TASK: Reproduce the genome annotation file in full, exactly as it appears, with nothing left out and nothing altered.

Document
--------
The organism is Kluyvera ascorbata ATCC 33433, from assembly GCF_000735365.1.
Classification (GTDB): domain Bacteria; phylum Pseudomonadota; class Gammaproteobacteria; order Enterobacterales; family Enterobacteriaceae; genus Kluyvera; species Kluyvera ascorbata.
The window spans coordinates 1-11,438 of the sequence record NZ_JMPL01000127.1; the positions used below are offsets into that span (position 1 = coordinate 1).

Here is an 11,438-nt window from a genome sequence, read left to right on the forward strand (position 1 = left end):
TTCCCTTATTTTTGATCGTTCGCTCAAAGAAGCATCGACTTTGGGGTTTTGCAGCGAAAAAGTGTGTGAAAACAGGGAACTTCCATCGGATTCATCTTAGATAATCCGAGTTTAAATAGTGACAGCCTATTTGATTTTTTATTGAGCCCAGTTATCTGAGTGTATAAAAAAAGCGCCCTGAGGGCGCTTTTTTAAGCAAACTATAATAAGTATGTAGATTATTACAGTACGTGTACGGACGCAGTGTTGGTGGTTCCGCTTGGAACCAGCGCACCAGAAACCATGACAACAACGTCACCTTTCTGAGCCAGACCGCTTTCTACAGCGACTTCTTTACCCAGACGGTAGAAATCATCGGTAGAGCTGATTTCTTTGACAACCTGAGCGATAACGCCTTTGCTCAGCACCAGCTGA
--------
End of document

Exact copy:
The organism is Kluyvera ascorbata ATCC 33433, from assembly GCF_000735365.1.
Classification (GTDB): domain Bacteria; phylum Pseudomonadota; class Gammaproteobacteria; order Enterobacterales; family Enterobacteriaceae; genus Kluyvera; species Kluyvera ascorbata.
The window spans coordinates 1-11,438 of the sequence record NZ_JMPL01000127.1; the positions used below are offsets into that span (position 1 = coordinate 1).

Here is an 11,438-nt window from a genome sequence, read left to right on the forward strand (position 1 = left end):
TTCCCTTATTTTTGATCGTTCGCTCAAAGAAGCATCGACTTTGGGGTTTTGCAGCGAAAAAGTGTGTGAAAACAGGGAACTTCCATCGGATTCATCTTAGATAATCCGAGTTTAAATAGTGACAGCCTATTTGATTTTTTATTGAGCCCAGTTATCTGAGTGTATAAAAAAAGCGCCCTGAGGGCGCTTTTTTAAGCAAACTATAATAAGTATGTAGATTATTACAGTACGTGTACGGACGCAGTGTTGGTGGTTCCGCTTGGAACCAGCGCACCAGAAACCATGACAACAACGTCACCTTTCTGAGCCAGACCGCTTTCTACAGCGACTTCTTTACCCAGACGGTAGAAATCATCGGTAGAGCTGATTTCTTTGACAACCTGAGCGATAACGCCTTTGCTCAGCACCAGCTGA